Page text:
I left you last month talking about the neck and throat latch. This month I figured that we would just continue on down the body and talk about the withers and chest to include the front legs.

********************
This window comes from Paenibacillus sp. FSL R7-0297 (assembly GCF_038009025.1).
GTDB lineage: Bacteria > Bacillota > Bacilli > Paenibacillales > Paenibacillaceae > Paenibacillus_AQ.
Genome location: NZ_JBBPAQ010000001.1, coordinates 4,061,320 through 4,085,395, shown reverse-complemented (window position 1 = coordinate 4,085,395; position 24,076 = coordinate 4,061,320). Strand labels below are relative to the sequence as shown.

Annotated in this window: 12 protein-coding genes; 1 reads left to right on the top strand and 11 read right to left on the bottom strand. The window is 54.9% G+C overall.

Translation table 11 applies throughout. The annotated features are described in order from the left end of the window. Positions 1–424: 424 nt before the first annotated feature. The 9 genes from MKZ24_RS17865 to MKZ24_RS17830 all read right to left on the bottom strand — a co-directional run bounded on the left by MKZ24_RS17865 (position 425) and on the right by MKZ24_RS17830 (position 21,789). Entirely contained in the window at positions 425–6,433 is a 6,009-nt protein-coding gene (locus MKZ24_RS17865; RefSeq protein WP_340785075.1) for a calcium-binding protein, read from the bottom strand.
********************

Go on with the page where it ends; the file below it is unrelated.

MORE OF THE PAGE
First, let’s start with the withers and what their roll is in performance. I want to see a horse have some withers. Yes, all horses have withers, but I am referring to being able to see the withers. Take into consideration that much like the crest of the neck some horses, if they are on the obese side, will carry some fat in the wither area like the crest of the neck. This is not what I am referring to. What I am referring to is the horse that has its withers buried in between its shoulder blades. One reason that I do not like this is because I will have a hard time getting my saddle to not slip or roll on the horses back. This is not a deal killer but it is definitely something to take into consideration. But, I do feel that it is very important that the horse should definitely be taller at the wither than at the croup or tall point of the hip. At the very least be level or the same height . Why? Good question, if the withers are higher it is going to be easier for the horse to be lighter on his front end, plus making it easier to stop and work off of his rear end. The key thing to look for is that the horse is taller at its withers than at the butt or hip.